Schauffele has more than enough game and all the confidence in the world to win the biggest championships. Questioned at the start of the season whether he could win a major, he now has two of them.
Schauffele closed with a 6-under 65 with a final round that ranks among the most memorable in British Open history, particularly the 31 on the back nine. It matched the best score of the week at Royal Troon with nothing less than the claret jug riding on the outcome.
He played bogey-free in a daunting wind and turned a two-shot deficit into a two-shot victory for his second major of the year.
It also gave the Americans a sweep of the four majors for the first time since 1982.
“It’s a dream come true to win two majors in one year,” Schauffele said. “It took me forever just to win one, and to have two now is something else.”
He won the PGA Championship at Valhalla by making a 6-foot birdie putt on the final hole for a 65. In a final round set up for high drama at Royal Troon — six players one shot behind, nine players separated by three shots — Schauffele made a tense Sunday look like a nice walk along the Irish Sea.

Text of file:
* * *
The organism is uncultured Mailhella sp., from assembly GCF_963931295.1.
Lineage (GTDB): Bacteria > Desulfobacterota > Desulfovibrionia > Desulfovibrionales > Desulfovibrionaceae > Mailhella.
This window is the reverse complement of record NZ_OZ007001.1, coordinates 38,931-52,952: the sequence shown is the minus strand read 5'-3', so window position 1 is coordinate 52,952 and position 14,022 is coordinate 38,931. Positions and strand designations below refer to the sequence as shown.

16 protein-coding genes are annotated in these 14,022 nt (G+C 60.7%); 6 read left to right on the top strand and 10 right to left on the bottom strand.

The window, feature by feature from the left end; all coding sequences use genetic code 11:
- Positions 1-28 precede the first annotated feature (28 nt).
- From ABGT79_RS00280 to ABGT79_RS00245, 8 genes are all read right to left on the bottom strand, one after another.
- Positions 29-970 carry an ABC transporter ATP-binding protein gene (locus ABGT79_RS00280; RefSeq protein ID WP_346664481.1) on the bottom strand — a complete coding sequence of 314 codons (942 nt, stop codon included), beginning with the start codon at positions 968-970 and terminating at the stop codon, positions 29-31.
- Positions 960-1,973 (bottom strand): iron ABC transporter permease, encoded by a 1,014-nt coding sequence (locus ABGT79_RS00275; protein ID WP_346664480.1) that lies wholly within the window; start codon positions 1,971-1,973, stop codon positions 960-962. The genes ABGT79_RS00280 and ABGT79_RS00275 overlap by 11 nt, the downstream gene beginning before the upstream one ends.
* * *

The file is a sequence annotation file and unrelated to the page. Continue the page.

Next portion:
“I think winning the first one helped me a lot today on the back nine,” he said. “I had some feeling of calmness come through. It was very helpful on what has been one of the hardest back nines I’ve ever played in a tournament.”
It sure didn’t show. Standing on the 18th tee, Schauffele said he turned to caddie and longtime friend Austin Kaiser and told him that he had felt calm down the decisive back nine.
“He said he was about to puke,” Schauffele said.
In the 90-year history of four majors, Schauffele became the first player to win two majors in one season with a final-round 65. Jack Nicklaus is the only other player to do that in his career.
And he never looked more calm, oozing that cool California vibe even as the wind presented so much trouble at Royal Troon.